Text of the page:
Axie Infinity has become so much more than just a game, it has become a way of life for many people, with the game having such an impact on helping impoverished nations that Sky Mavis, the team behind Axie Infinity have even launched a scholarship program for people who cannot afford to purchase the Axies needed to get started.
As if being able to swap in-game assets for real-world cash isn’t enough, the play-to-earn economic gaming model also brought about the introduction of NFTs into the gaming space, which players have been able to sell for insane amounts of money in a verifiable and secure manner using blockchain technology.
Why are Play-to-Earn Games and NFTs Such a Big Deal?
For any of you who are just looking into this space for the first time and the previous paragraphs were full of jargon and you haven’t quite grasped just how valuable and revolutionary this movement is (I will link additional articles below), allow me a moment to take this back old-school and explain why these concepts are so revolutionary by comparing it to one of my favourite childhood games, again with the lovable mushroom eating plumber Mario.
If Mario was created using the play-to-earn economic model, it would be possible that each coin collected by smashing bricks or stomping turtles could be directly converted to cash pretty much instantly by sending those coins to an exchange like Binance or Coinbase, swapping them for dollars (or currency of choice), then depositing cash in your bank account. Pretty cool eh? So, if you earned 99 coins in a level, and each coin was worth a dollar, you could swap it for 99 bucks, (not including exchange/network fees) not too shabby for playing a game that you were probably going to play anyway. Mario with a side order of free money? Could life get any better?
It does get better! Say Mario is now customizable and you can earn things like different coloured hats or goofy outfits in the form of NFTs. Imagine you just defeated Bowser and you won Mario a green hat that gives Mario special powers, and there is only one green hat in existence. Through the use of blockchain technology, green-hat Mario is now yours, attached to your unique crypto wallet address and nobody can duplicate that same green hat, and you have fully verifiable and certifiable ownership of green-hat Mario.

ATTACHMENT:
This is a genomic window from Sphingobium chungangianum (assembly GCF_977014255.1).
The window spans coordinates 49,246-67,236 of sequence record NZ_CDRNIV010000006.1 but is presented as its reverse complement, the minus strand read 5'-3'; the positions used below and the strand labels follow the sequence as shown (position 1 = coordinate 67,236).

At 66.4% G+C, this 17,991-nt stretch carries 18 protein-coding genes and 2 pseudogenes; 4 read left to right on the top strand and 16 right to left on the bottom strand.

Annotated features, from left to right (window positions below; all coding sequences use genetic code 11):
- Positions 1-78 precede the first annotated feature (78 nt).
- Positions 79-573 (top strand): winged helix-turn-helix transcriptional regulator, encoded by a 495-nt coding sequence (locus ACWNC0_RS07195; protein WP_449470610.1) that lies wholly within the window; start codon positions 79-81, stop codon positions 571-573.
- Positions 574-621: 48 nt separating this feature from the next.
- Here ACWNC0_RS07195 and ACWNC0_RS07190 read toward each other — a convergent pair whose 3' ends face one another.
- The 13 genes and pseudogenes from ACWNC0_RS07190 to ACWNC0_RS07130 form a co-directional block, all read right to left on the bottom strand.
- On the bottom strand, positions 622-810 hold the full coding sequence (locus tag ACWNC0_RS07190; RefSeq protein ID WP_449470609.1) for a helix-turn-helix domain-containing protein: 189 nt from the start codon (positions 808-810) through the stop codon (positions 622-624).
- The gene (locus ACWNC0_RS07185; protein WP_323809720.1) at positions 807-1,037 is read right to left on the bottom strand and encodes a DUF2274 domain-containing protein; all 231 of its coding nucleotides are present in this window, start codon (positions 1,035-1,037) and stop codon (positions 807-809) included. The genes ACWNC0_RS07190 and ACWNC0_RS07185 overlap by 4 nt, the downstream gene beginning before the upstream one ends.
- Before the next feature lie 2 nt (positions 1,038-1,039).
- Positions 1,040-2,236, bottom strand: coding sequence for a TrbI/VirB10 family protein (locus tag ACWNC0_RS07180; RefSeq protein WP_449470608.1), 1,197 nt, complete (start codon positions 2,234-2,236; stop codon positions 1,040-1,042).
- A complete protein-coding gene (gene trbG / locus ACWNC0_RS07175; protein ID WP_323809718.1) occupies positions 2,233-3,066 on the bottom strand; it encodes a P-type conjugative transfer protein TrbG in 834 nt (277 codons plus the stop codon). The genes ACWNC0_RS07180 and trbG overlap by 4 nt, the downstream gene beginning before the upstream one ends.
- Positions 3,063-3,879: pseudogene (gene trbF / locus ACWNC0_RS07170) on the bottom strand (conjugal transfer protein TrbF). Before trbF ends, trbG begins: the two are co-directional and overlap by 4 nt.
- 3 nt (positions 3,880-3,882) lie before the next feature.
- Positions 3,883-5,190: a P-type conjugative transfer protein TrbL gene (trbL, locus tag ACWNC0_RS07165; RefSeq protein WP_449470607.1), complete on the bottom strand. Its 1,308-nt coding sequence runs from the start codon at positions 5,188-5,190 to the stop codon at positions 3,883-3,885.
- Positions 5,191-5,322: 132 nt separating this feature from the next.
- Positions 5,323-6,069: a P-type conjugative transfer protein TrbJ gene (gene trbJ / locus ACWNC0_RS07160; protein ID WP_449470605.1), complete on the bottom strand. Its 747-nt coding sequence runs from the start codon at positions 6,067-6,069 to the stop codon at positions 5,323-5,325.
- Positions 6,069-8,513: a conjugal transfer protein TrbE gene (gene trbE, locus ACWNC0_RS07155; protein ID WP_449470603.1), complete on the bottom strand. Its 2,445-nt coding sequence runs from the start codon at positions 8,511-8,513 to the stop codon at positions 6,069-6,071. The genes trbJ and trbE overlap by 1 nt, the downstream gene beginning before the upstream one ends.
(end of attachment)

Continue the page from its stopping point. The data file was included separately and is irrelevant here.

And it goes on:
Other gamers and collectors may be willing to pay a seriously high price to get their hands on your one-of-a-kind green-hat Mario NFT as it is rare, unique and gives Mario special abilities within the game. We have already seen in-game items sell for millions of dollars so you could be sitting on a serious fortune with your coin collecting, Mario NFT.
“Okay, so you’re telling me that I have the ability to earn a boatload of money with this play-to-earn gaming model and NFTs? What else?”
What, those aren’t good enough reasons already? Alright, to quote Drax in Guardians of the Galaxy, “I’ll do you one better.” I think one of the most exciting use cases for in-game NFTs is the capability of being able to transfer assets between virtual worlds and games. Remember that as soon as an item is an NFT, it is no longer stuck within the confines of that game.